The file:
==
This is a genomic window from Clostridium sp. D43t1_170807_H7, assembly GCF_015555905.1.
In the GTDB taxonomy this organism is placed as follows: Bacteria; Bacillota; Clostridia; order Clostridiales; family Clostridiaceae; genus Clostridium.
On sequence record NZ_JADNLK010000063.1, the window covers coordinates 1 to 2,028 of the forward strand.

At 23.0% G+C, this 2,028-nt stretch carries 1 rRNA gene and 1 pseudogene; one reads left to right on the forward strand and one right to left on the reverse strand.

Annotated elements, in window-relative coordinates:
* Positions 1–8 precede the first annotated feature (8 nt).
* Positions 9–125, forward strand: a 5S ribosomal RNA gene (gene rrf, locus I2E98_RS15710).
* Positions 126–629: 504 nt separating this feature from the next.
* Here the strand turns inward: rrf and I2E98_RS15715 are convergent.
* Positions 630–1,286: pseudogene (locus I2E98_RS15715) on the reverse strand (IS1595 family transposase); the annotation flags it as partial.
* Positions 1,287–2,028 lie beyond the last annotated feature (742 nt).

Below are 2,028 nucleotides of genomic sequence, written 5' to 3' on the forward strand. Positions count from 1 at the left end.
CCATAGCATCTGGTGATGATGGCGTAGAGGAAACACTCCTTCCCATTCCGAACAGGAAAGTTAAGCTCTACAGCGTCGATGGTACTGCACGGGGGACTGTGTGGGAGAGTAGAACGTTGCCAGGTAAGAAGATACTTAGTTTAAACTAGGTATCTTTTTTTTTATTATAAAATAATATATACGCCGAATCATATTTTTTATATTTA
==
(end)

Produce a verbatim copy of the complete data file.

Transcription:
This is a genomic window from Clostridium sp. D43t1_170807_H7, assembly GCF_015555905.1.
In the GTDB taxonomy this organism is placed as follows: Bacteria; Bacillota; Clostridia; order Clostridiales; family Clostridiaceae; genus Clostridium.
On sequence record NZ_JADNLK010000063.1, the window covers coordinates 1 to 2,028 of the forward strand.

At 23.0% G+C, this 2,028-nt stretch carries 1 rRNA gene and 1 pseudogene; one reads left to right on the forward strand and one right to left on the reverse strand.

Annotated elements, in window-relative coordinates:
* Positions 1–8 precede the first annotated feature (8 nt).
* Positions 9–125, forward strand: a 5S ribosomal RNA gene (gene rrf, locus I2E98_RS15710).
* Positions 126–629: 504 nt separating this feature from the next.
* Here the strand turns inward: rrf and I2E98_RS15715 are convergent.
* Positions 630–1,286: pseudogene (locus I2E98_RS15715) on the reverse strand (IS1595 family transposase); the annotation flags it as partial.
* Positions 1,287–2,028 lie beyond the last annotated feature (742 nt).

Below are 2,028 nucleotides of genomic sequence, written 5' to 3' on the forward strand. Positions count from 1 at the left end.
CCATAGCATCTGGTGATGATGGCGTAGAGGAAACACTCCTTCCCATTCCGAACAGGAAAGTTAAGCTCTACAGCGTCGATGGTACTGCACGGGGGACTGTGTGGGAGAGTAGAACGTTGCCAGGTAAGAAGATACTTAGTTTAAACTAGGTATCTTTTTTTTTATTATAAAATAATATATACGCCGAATCATATTTTTTATATTTA